ThE DaRK ToWer

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1919 - 1936

Mr. Daniel Hoskins stands before guns deposited at the Gregg County Courthouse in Longview, Texas, on July 13, 1919, following a “Red Summer” race riot.

In response to the months of intense national race riots known as 1919’s “Red Summer,” Claude McKay publishes “If We Must Die,” a poem urging Black people to fight back against the violence directed at them.

1919

Like men we'll face the murderous, cowardly pack,
Pressed to the wall, dying, but fighting back!

“If We Must Die"
Claude McKay, 1919

How, says Vashti, love is both bread and wine;
How to the altar may not come to break and drink,
Hulky flesh nor fleshly spirit!

“Before the Feast at Shushan"
Anne Spencer, 1920
1920
1921

Yet I would keep this rendezvous,
And deem all hardships sweet,
If at the end of the long white way,
There Life and I shall meet.


“I Have a Rendezvous with Life,"
Countee Cullen, 1927
(as published in Caroling Dusk)


This Great God,
Like a mammy bending over her baby,
Kneeled down in the dust
Toiling over a lump of clay
Till He shaped it in His own image [...]


"The Creation,"
James Weldon Johnson, 1922
1922
Jean Toomer publishes Cane.
1923

Up from the skeleton stone walls,
up from the rotting floor boards
and the solid hand-hewn beams of oak of the pre-war cotton factory, dusk came.

“Blood-Burning Moon"
Jean Toomer, 1923

My lone and dismal life's a-float
Upon the seas like an empty boat.


"Hope"
Arna Bontemps, August 1924
1924
Richard Bruce Nugent’s poem “Shadow,” which had at one point been thrown into the trash only to be retrieved by Langston Hughes, is published in Opportunity. It would later appear again in Countee Cullen’s 1927 anthology Caroling Dusk.
1925

A shadow am I
Growing in the light,
Not understood as is the day,
But more easily seen
Because
I am dark,
Black on the face of the moon.


“Shadow,"
Richard Bruce Nugent, 1925

Because my mouth
Is wide with laughter
And my throat
Is deep with song,
You do not think
I suffer after
I have held my pain
So long.


“Minstrel Man"
Langston Hughes, 1925
(featured in The New Negro)

As new editor of Opportunity, Countee Cullen begins a column entitled, “The Dark Tower,” later inspiring A’Lelia Walker’s group of the same name.
1926

And there are buds that cannot bloom at all
In light, but crumple, piteous, and fall;
So in the dark we hide the heart that bleeds,
And wait, and tend our agonizing seeds.


“From the Dark Tower"
Countee Cullen, 1926
(to Charles S. Johnson),


Not wholly this or that,
But wrought
Of alien bloods am I,
A product of the interplay
Of traveled hearts.


“Cosmopolite"
Georgia Douglas Johnson, 1922
1927
A’Lelia Walker receives a manicure at a beauty shop owned by her mother, one of the first Black millionaires and one of the first female millionaires, c. 1920s.
A’Lelia Walker’s Harlem townhouse hosts the Dark Tower, a cultural salon that brings together leading artists and thinkers of the Harlem Renaissance through parties and cultural events.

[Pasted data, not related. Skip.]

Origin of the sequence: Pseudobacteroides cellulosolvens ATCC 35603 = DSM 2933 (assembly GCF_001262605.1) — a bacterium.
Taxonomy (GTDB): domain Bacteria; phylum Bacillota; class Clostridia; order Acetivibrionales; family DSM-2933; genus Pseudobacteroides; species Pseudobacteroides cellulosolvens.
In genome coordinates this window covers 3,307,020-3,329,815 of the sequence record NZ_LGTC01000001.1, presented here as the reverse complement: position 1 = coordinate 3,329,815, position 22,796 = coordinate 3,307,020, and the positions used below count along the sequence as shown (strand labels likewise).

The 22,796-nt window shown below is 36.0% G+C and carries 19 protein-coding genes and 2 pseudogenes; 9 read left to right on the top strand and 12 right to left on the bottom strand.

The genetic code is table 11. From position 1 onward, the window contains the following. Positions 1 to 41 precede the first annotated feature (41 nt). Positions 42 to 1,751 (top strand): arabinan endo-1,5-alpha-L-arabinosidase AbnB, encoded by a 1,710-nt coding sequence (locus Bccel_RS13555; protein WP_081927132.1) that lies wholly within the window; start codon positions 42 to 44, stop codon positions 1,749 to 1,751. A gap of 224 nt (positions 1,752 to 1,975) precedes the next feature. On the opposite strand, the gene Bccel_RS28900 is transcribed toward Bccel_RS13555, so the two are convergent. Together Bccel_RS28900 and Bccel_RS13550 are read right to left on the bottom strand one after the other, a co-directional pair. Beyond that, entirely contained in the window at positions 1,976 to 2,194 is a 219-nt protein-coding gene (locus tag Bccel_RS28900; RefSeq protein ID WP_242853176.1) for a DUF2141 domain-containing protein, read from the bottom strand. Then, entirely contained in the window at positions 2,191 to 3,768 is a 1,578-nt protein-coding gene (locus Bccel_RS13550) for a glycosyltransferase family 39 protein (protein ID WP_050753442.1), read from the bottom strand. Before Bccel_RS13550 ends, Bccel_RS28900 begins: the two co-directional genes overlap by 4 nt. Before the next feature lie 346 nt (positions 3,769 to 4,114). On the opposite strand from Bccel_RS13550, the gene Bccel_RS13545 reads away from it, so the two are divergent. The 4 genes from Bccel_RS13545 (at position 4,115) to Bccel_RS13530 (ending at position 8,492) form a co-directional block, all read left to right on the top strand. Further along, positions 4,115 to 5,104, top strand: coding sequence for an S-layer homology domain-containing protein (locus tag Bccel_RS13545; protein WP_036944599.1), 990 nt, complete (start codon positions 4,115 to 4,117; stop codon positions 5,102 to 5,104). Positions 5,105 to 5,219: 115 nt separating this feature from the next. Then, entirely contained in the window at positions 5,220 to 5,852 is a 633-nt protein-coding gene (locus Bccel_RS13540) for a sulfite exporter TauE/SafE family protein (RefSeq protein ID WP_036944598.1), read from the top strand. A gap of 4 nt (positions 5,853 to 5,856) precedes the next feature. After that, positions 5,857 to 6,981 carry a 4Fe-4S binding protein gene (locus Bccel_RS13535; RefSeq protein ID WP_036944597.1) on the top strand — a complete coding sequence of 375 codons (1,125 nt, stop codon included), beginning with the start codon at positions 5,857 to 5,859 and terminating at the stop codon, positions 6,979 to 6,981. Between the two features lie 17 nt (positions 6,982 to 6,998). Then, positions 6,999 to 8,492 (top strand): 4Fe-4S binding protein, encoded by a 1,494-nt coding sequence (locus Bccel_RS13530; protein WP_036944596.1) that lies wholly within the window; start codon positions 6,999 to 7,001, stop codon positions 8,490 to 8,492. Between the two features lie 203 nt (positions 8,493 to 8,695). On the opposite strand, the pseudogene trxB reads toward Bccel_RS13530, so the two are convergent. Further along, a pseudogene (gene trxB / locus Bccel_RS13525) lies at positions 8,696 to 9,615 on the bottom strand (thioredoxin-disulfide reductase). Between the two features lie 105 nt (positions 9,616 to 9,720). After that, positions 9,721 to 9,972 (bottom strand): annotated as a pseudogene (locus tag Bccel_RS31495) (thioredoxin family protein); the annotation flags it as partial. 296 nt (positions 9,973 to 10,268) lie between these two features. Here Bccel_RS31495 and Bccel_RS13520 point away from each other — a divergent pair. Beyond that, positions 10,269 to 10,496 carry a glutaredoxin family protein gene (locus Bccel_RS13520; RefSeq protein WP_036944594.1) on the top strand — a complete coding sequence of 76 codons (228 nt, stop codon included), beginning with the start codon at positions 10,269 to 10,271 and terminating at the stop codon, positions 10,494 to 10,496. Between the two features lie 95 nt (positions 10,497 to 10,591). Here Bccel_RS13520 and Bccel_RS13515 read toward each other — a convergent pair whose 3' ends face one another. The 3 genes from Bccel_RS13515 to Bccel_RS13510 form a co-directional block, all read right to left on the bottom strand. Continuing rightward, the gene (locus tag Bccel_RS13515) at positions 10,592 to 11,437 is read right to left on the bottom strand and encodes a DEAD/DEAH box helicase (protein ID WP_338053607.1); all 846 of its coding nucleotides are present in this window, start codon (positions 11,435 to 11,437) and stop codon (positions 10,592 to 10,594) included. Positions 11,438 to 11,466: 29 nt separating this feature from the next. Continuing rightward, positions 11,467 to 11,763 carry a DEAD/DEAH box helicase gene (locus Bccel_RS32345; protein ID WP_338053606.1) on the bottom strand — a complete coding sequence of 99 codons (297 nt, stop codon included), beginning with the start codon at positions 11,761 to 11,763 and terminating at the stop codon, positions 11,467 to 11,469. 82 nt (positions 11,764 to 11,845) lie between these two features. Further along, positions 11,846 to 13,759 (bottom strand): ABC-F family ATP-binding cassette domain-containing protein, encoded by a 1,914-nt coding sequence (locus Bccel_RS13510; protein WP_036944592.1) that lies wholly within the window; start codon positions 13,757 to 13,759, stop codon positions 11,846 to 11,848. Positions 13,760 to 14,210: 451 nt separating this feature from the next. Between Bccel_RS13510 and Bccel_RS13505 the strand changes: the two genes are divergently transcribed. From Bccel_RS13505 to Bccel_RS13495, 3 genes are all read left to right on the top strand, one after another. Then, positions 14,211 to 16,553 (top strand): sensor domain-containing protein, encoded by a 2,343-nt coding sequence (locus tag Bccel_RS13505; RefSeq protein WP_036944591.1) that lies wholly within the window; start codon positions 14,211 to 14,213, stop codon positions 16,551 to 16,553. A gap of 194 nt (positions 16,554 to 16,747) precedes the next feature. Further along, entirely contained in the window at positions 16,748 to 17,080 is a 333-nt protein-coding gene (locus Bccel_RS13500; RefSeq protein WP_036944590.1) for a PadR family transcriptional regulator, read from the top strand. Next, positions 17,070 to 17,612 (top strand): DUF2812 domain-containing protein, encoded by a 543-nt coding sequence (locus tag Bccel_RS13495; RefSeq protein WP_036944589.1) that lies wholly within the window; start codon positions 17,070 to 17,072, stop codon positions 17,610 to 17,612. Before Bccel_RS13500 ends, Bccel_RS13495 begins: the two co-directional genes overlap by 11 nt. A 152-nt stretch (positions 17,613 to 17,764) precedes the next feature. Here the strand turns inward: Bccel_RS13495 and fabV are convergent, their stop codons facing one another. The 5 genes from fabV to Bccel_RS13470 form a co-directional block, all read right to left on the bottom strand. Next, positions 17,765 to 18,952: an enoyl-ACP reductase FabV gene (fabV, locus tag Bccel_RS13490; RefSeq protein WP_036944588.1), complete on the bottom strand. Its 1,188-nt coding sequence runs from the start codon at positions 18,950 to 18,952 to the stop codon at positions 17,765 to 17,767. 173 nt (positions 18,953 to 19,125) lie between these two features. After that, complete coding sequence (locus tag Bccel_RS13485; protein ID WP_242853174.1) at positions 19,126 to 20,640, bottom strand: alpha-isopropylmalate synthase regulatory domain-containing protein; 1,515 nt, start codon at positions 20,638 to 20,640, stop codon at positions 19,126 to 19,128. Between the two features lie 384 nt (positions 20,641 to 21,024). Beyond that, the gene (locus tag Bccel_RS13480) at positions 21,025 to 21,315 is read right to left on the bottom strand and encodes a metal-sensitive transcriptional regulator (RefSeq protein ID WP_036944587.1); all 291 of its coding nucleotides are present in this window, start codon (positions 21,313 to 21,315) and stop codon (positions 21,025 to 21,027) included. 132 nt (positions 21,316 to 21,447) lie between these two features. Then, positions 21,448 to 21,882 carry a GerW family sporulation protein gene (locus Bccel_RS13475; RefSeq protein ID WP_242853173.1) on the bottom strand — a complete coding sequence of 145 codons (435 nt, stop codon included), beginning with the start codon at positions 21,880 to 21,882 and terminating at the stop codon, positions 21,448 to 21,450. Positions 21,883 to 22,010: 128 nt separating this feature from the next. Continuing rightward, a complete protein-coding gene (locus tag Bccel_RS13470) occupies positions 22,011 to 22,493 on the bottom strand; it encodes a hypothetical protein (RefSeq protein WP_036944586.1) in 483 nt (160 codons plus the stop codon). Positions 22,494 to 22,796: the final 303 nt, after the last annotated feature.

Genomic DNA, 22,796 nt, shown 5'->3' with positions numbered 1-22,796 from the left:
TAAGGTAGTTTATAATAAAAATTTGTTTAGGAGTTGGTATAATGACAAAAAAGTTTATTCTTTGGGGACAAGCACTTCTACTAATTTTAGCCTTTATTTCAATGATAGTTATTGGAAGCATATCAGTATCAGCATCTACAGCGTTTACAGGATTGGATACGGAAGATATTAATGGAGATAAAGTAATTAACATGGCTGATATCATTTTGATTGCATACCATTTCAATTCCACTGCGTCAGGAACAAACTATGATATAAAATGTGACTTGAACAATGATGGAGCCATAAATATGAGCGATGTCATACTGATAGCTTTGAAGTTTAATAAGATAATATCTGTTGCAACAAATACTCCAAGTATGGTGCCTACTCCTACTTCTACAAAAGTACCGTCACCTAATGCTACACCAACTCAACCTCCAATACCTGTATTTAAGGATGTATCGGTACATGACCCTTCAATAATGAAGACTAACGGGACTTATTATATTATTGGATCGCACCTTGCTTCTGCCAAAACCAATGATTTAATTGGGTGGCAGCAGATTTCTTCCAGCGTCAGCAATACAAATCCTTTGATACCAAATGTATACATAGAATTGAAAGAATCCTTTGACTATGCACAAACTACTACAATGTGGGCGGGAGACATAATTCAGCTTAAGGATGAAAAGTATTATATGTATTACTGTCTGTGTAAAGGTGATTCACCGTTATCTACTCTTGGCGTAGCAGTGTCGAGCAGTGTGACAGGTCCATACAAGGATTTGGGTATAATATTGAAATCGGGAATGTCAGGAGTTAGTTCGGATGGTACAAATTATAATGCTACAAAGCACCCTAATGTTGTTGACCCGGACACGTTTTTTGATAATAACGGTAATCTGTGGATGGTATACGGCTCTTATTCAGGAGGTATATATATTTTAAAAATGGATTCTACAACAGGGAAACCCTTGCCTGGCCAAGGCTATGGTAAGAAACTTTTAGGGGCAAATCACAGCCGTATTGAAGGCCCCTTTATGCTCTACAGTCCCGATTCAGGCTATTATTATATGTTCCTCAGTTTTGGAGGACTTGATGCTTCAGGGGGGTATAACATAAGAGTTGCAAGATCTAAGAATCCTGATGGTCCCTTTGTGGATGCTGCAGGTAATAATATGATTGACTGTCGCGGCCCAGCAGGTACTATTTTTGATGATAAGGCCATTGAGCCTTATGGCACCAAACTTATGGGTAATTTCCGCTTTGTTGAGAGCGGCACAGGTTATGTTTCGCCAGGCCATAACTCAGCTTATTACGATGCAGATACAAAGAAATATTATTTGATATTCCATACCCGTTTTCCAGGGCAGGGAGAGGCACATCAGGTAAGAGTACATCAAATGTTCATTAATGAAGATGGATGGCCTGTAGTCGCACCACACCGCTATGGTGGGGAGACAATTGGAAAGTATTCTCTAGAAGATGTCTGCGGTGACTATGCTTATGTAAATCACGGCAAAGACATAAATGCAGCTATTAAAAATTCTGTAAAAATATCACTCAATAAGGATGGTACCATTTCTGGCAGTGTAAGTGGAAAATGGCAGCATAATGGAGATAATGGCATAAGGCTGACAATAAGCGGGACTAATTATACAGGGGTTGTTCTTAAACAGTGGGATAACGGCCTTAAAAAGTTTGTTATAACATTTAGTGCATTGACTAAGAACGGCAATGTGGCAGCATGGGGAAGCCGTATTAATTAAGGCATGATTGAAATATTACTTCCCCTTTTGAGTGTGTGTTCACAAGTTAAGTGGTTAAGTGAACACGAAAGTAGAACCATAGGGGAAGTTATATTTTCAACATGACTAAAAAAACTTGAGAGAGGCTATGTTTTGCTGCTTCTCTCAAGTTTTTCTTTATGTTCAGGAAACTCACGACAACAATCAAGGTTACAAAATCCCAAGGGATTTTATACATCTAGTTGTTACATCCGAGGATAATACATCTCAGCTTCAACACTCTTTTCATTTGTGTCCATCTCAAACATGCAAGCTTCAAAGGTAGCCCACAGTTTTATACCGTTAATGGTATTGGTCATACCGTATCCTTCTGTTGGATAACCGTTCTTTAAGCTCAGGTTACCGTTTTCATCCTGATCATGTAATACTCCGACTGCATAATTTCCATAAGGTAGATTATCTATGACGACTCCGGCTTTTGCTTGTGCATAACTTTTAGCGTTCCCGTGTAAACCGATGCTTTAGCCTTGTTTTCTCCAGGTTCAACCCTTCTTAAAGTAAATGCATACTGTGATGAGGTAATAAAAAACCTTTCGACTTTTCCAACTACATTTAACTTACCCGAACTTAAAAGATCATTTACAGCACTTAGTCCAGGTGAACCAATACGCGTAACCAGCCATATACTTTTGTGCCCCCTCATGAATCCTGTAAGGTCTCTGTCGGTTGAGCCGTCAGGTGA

1927

I know a place that is full of light,
That is full of dreams and visions bright;
Where pleasing fancy loves to roam
And picture me once more at home.


“Home"
Zora Neale Hurston
(unpublished)
The teenaged Mae V. Cowdery wins the Crisis poetry contest for her poem “Longings.”

Here lies the dust of Africa;
Here are the sons of Rome;
Here lies one unlabelled
The world at large his home!


“Common Dust"
Georgia Douglas Johnson, 1962

Ah, heart of me, the weary, weary, feet
In Harlem wandering from street to street.


“Harlem Shadows"
Claude McKay, 1918
1928
1929

Some folks hollered hard times.
What is it all about?
Things were bad for me when
those hard times started out.


“Nineteen-twenty nine"
Waring Cuney, 1973
(in Storefront Church)

Let us suppose him differently placed,
In wider fields than these bounded by bayous
And the fringes of moss-hung trees [...]


“Let Us Suppose"
Sterling A. Brown, 1932
1932
Sterling Brown’s Southern Road helps bring rural voices into the urbane Harlem Renaissance while moving beyond earlier, stereotypical portrayals of African American vernacular.
Esther Popel’s “Flag Salute” appears in The Crisis, comparing a recent lynching to the ideals set out in the Pledge of Allegiance. In November 1940, the poem would reappear on TheCrisis’ front cover.
1934

I pledge allegiance to the flag-- They dragged him naked
Through the muddy streets,
A feeble-minded black boy!
And the charge? Supposed assault
Upon an aged woman!
Of the United States of America


“Flag Salute"
Esther Popel, 1934, 1940

The master senses through the burning cadence
The moods and passion of all Humankind [...]

“The Maestro"
Eva Jessye, 1935
1935
Mae V. Cowdery publishes We Lift Our Voices, one of the few book-length poetry collections by a woman during the Harlem Renaissance.
1936

Night turned over
In her sleep
And a star fell
Into the sea.

“Four Poems--After the Japanese" Mae V. Cowdery, 1936

A September rain
Tumbling down in drops so big
They wobble as they fall.

“Haiku 54"
Richard Wright, 1998
1865
Jesse Owens at the start of his record-breaking 200-meter race at the 1936 Olympic Games in Berlin.
Black American runner Jesse Owens wins four gold medals at the Berlin Olympics, demonstrating the talent and ability of people of color in the midst of Nazi Germany’s claims of their inferiority.

A. Van Jordan’s 2004 “Jesse Owens, 1963” reflects on the event.

I reached out to take his hand,
Just another baton exchange
Of the truths of life
As when you're old enough
To know what it smells like,
And you get scared [...]

“Jesse Owens, 1963"
A. Van Jordan, 2004